Published online by Cambridge University Press: 01 July 2011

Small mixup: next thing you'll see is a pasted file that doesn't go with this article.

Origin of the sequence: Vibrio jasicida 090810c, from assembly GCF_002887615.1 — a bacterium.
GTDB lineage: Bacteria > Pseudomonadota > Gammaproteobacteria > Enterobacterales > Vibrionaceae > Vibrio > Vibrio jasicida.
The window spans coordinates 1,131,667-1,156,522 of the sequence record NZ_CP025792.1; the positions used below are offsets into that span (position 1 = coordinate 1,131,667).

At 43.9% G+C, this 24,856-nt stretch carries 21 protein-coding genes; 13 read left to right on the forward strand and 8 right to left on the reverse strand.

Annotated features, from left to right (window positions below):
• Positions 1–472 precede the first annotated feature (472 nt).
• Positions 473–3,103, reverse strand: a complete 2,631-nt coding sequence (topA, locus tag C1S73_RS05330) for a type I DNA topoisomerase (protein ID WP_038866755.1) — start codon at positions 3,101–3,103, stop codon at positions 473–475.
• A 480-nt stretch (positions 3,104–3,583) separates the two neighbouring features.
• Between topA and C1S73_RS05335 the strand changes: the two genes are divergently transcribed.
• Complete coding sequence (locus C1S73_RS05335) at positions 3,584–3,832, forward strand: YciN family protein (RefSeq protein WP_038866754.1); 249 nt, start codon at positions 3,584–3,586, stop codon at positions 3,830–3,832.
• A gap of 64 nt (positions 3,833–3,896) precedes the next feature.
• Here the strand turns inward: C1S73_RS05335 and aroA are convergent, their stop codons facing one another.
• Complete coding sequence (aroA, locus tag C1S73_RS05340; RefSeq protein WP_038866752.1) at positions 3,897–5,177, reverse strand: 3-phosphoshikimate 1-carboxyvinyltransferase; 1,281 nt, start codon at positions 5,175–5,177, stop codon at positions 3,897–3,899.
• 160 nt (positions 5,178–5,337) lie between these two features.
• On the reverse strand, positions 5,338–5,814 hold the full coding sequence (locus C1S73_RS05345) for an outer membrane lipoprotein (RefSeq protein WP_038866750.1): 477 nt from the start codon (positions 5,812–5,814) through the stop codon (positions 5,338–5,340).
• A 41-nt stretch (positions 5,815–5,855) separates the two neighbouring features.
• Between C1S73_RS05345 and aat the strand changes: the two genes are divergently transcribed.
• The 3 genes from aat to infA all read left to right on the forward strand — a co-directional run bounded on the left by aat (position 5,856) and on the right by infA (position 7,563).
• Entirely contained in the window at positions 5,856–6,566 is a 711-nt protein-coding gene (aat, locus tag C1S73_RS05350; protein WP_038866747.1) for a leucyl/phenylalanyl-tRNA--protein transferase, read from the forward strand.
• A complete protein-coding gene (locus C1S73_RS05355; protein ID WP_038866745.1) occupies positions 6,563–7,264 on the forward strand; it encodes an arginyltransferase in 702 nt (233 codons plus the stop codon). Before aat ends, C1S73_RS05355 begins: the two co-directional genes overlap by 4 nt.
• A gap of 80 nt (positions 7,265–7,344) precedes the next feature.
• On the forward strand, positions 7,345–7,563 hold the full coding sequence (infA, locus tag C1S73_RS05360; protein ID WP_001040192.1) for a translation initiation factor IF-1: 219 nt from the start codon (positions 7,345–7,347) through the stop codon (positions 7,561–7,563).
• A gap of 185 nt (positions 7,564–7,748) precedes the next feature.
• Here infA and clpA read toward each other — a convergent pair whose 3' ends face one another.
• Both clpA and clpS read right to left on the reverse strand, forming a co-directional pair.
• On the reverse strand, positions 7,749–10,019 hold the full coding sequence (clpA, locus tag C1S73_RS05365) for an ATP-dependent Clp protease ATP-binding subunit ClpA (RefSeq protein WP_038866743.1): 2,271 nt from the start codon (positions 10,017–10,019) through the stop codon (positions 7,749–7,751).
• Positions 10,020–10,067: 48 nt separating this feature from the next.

Background: At present, a considerable number of patients survive who underwent an atrial switch operation for correction of complete transposition. Our study aimed to assess their long-term exercise performance and the serial evolution of cardiac function. Methods: We studied 22 patients 5 to 17 years after an atrial switch operation, and followed them serially for 3.5 ± 2 years after the first evaluation. Cardiorespiratory exercise function was assessed by analysis of gas exhange and by determination of the ventilatory anaerobic threshold. Echocardiography was performed on all evaluations. Results: All patients were in Class I of the classification of the New York Heart Association at all assessments. Ventilatory anaerobic threshold, however, was significantly lower than normal. It averaged 77.9% ± 13.7 of the normal mean value at the initial evaluation, and remained stable when re-evaluated later (76.2 ± 13.7%). At the initial study, the increase in oxygen uptake during graded exercise was below the 95% confidence limit in 6 of the patients, and was below this level in 10 patients at re-assessment. The subnormal values for oxygen uptake during submaximal exercise were associated with moderate to severe haemodynamic dysfunction. At echocardiography, 15 of 17 patients studied twice had mild to moderate right ventricular dilation and tricuspidregurgiation, which remained virtually the same at reasssesment. A stable sinus rhythm was initially present in 17 patients, and persisted in 15 patients during follow-up. Conclusion: At medium term follow-up, cardiorespiratory exercise performance remains stable in patients after atrial switch repair. Serial exercise testing appears useful, because in individual patients in the present study, a decreasing exercise tolerance correlated with development of haemodynamic sequels.